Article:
Spending for the Department of Corrections increased by 9.9% to nearly $10 billion, while outlays for Health and Human Services rose by 8.9% to $2.3 billion. The amount the state paid to service its debt obligation was up by 9.8% to $4.9 billion (debt service amounts are net of offsets such as federal subsidies and reimbursements for other services).
In addition to ending the year with a cash balance, the General Fund had a zero balance in outstanding loans – $2.8 billion in revenue anticipation notes from summer 2014 were repaid June 22. The General Fund currently has $28.3 billion in available borrowable resources compared with $23.8 billion last year.
California’s fiscal comeback reached another important milestone in June. Standard & Poor’s Rating Services raised its general obligation rating for the State of California from AA- to A+ and the rating on the state’s annual appropriation secured debt from A to A+. California’s credit rating is now at its highest level in 14 years. The improved credit rating will result in lower borrowing costs in the years to come, making more financial resources available to rebuild infrastructure and invest in California’s economy. (Kimberly Ritter-Martinez)
Southern California home sales increased over the year in June, rising by 18.1% to 24,378 units (new and resale houses and condominiums). The was the fifth consecutive year-over-year increase in sales and marks the longest period of year-over-year sales gains since the first half of 2013. Although the June increase was the sharpest in nearly three years, home sales in Southern California were still 9.6% below average for the month of June going back to 1988.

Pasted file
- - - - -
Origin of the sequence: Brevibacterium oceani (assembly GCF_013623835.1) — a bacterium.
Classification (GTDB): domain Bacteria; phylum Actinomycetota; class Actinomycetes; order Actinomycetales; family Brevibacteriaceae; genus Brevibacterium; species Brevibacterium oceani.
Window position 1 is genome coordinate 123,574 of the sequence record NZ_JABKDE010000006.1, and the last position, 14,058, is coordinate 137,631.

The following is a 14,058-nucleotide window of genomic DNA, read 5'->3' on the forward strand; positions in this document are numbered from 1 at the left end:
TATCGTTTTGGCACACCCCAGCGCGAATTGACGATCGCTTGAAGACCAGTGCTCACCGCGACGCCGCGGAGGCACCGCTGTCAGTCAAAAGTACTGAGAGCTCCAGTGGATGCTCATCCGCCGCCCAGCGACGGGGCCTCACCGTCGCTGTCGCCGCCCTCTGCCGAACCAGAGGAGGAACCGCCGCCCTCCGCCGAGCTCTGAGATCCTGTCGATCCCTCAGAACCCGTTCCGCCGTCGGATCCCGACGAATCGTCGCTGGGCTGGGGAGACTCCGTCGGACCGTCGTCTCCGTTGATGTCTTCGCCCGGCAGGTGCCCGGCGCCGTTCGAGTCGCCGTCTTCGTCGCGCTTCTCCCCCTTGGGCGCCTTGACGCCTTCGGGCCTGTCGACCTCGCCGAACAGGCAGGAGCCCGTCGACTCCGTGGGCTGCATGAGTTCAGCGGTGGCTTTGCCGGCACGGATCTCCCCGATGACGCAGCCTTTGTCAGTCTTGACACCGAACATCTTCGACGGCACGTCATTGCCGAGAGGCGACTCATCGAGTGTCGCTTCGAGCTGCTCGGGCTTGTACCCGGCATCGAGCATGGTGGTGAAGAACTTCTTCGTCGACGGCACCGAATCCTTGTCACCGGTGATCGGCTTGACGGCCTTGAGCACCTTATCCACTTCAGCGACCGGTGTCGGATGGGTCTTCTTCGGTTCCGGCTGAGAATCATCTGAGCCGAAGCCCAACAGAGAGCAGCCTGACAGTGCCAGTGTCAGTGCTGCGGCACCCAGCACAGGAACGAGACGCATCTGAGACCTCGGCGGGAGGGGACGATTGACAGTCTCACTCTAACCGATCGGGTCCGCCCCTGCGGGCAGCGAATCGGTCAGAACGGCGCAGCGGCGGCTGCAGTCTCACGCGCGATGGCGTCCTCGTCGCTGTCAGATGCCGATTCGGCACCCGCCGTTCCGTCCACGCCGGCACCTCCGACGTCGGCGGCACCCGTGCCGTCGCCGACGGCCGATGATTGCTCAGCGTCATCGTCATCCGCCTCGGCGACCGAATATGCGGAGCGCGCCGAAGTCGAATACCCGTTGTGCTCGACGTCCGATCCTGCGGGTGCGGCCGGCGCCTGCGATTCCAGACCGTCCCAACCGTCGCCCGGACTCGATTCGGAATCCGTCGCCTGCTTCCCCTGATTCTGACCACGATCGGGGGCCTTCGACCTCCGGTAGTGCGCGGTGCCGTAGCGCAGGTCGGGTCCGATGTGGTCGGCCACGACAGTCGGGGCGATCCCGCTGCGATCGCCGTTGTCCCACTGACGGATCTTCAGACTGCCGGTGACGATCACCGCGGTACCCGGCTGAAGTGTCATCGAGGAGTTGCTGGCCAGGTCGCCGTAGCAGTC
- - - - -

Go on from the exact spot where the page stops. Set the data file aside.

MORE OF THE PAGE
The median price across Southern California increased by 5.7% over the year to $442,000, the highest for any month since October 2007. The median price is still 12.5% below the peak of $505,000 reached in mid-2007. Among the six counties, the median price in Orange County is the closest to regaining its pre-recession peak of $645,000 (within 2.4%).
Home sales continue to be below normal and inventories remain tight, but the housing market is making progress. In addition to the increase in sales activity, other indicators suggest that the housing market is working its way back a healthy state. REO sales were down over the year across the region – the share of REO sales in June was at its lowest point since May 2007. The share of short sales was also down and the share of absentee buyers (mostly investors) was at its lowest level since May 2009. What has not changed for would be buyers are the double hurdles of declining affordability and credit challenges. (Kimberly Ritter-Martinez)